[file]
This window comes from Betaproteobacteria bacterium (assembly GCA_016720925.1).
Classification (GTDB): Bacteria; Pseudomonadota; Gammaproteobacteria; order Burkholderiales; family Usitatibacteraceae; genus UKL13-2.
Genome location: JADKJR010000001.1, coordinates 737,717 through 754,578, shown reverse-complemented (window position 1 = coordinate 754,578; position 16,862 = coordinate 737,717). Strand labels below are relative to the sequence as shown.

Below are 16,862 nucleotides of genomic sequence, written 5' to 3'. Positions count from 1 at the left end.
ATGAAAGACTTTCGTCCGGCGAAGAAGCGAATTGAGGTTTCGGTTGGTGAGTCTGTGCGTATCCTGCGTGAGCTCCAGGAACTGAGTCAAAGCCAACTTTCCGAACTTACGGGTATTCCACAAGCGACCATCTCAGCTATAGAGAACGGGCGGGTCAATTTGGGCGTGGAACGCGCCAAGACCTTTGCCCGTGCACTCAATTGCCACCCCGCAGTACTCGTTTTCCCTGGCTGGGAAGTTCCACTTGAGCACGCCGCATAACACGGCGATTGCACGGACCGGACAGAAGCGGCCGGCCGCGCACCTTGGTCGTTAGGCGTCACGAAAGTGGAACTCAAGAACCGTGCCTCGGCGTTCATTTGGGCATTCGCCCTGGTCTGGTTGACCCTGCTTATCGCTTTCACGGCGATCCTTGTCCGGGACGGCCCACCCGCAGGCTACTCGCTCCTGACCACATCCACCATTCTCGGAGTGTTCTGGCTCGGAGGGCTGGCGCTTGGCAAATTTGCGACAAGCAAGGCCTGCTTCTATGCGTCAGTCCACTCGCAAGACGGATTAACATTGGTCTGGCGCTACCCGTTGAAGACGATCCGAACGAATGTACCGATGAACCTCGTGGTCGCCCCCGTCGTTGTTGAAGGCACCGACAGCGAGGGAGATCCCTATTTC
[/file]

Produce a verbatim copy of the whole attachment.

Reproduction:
This window comes from Betaproteobacteria bacterium (assembly GCA_016720925.1).
Classification (GTDB): Bacteria; Pseudomonadota; Gammaproteobacteria; order Burkholderiales; family Usitatibacteraceae; genus UKL13-2.
Genome location: JADKJR010000001.1, coordinates 737,717 through 754,578, shown reverse-complemented (window position 1 = coordinate 754,578; position 16,862 = coordinate 737,717). Strand labels below are relative to the sequence as shown.

Below are 16,862 nucleotides of genomic sequence, written 5' to 3'. Positions count from 1 at the left end.
ATGAAAGACTTTCGTCCGGCGAAGAAGCGAATTGAGGTTTCGGTTGGTGAGTCTGTGCGTATCCTGCGTGAGCTCCAGGAACTGAGTCAAAGCCAACTTTCCGAACTTACGGGTATTCCACAAGCGACCATCTCAGCTATAGAGAACGGGCGGGTCAATTTGGGCGTGGAACGCGCCAAGACCTTTGCCCGTGCACTCAATTGCCACCCCGCAGTACTCGTTTTCCCTGGCTGGGAAGTTCCACTTGAGCACGCCGCATAACACGGCGATTGCACGGACCGGACAGAAGCGGCCGGCCGCGCACCTTGGTCGTTAGGCGTCACGAAAGTGGAACTCAAGAACCGTGCCTCGGCGTTCATTTGGGCATTCGCCCTGGTCTGGTTGACCCTGCTTATCGCTTTCACGGCGATCCTTGTCCGGGACGGCCCACCCGCAGGCTACTCGCTCCTGACCACATCCACCATTCTCGGAGTGTTCTGGCTCGGAGGGCTGGCGCTTGGCAAATTTGCGACAAGCAAGGCCTGCTTCTATGCGTCAGTCCACTCGCAAGACGGATTAACATTGGTCTGGCGCTACCCGTTGAAGACGATCCGAACGAATGTACCGATGAACCTCGTGGTCGCCCCCGTCGTTGTTGAAGGCACCGACAGCGAGGGAGATCCCTATTTC